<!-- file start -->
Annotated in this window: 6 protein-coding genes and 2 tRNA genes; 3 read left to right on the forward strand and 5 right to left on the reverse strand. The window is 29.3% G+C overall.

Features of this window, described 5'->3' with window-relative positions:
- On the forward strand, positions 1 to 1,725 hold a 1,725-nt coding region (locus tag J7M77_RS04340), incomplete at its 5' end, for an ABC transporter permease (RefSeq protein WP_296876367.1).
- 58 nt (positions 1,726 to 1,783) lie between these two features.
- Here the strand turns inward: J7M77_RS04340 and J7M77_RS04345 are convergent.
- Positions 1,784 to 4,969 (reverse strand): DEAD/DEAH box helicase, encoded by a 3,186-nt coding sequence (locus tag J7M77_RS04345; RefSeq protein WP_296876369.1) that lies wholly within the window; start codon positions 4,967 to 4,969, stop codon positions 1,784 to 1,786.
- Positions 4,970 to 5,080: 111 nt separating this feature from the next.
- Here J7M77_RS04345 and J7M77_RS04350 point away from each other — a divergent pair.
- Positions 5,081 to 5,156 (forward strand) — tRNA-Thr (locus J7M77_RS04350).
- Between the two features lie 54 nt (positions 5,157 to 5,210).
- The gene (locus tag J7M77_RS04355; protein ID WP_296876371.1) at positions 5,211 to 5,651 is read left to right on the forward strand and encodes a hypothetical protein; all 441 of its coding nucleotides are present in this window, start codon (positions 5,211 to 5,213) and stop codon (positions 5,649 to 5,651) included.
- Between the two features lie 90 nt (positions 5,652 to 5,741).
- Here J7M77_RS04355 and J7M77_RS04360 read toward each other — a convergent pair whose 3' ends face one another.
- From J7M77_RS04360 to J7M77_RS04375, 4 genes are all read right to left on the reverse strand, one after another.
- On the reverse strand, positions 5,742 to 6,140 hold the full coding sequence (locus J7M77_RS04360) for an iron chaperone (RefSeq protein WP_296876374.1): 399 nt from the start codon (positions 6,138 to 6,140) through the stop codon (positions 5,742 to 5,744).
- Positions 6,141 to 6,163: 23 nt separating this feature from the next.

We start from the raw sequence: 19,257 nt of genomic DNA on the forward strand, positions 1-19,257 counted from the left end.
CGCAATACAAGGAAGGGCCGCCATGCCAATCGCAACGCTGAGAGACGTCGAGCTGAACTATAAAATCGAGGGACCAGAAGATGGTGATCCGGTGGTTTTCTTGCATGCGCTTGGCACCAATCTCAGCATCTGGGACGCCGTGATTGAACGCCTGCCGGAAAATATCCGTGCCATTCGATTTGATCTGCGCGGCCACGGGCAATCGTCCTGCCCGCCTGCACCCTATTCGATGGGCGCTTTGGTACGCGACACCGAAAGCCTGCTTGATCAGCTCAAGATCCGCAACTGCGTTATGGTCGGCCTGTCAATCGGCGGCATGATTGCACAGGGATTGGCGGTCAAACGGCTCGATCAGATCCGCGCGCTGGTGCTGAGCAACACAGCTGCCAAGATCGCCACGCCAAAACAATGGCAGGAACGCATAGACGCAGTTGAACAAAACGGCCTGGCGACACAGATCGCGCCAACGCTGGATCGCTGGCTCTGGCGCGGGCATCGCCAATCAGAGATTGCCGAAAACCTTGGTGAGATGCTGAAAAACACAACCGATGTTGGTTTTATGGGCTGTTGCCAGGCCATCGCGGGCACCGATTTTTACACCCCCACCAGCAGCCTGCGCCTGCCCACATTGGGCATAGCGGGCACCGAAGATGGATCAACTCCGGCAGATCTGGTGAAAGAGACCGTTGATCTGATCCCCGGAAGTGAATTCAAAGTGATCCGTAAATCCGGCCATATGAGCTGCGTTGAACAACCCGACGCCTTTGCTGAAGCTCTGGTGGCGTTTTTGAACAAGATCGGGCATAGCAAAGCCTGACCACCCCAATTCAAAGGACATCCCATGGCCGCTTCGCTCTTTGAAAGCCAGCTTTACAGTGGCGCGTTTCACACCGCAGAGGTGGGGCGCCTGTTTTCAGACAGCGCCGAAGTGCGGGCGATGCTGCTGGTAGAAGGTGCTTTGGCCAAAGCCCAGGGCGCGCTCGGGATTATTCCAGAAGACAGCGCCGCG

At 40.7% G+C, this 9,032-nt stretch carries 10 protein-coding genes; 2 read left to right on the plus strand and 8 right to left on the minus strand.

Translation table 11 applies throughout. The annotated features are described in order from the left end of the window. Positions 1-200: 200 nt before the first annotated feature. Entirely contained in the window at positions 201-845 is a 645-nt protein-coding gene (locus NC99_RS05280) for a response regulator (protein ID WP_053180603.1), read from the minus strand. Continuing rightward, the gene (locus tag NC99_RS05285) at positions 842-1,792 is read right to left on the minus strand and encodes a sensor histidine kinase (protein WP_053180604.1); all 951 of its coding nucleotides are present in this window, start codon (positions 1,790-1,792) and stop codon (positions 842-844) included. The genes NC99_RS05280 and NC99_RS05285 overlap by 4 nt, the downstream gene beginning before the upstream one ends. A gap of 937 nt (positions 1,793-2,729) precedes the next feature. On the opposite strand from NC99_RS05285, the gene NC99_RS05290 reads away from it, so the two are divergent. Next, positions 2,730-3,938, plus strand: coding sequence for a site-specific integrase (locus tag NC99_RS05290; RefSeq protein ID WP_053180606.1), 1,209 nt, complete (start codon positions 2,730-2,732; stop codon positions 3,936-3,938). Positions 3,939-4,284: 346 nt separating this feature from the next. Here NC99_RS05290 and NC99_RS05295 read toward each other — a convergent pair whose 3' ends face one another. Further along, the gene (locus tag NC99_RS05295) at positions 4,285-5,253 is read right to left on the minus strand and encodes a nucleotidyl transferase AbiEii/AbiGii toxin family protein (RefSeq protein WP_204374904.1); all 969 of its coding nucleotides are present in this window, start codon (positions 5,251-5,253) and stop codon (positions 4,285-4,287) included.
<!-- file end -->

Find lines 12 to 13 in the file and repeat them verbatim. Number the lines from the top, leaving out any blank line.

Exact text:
- Between the two features lie 90 nt (positions 5,652 to 5,741).
- Here J7M77_RS04355 and J7M77_RS04360 read toward each other — a convergent pair whose 3' ends face one another.